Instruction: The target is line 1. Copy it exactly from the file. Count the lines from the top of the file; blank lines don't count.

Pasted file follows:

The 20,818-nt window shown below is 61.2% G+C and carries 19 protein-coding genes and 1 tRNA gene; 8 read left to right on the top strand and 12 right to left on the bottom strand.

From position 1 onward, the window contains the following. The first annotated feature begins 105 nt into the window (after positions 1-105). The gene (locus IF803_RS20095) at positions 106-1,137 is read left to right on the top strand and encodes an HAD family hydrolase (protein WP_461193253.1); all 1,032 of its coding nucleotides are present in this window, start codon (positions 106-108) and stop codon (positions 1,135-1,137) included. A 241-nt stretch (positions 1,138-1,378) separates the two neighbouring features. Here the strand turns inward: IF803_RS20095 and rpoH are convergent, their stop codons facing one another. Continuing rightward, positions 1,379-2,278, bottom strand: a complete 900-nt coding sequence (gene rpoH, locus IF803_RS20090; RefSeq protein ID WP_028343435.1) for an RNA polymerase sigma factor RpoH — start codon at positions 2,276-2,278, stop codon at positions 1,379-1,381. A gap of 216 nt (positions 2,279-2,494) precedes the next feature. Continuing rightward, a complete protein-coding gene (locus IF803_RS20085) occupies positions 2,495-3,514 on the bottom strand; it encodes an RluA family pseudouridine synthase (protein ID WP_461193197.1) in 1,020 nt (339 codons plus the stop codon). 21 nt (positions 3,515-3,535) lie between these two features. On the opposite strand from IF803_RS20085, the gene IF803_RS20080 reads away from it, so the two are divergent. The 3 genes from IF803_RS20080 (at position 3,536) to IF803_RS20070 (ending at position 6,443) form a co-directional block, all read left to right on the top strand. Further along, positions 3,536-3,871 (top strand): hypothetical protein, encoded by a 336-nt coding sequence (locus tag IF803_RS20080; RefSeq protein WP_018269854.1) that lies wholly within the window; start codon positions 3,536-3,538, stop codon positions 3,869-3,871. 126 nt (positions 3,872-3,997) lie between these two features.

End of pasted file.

The 20,818-nt window shown below is 61.2% G+C and carries 19 protein-coding genes and 1 tRNA gene; 8 read left to right on the top strand and 12 right to left on the bottom strand.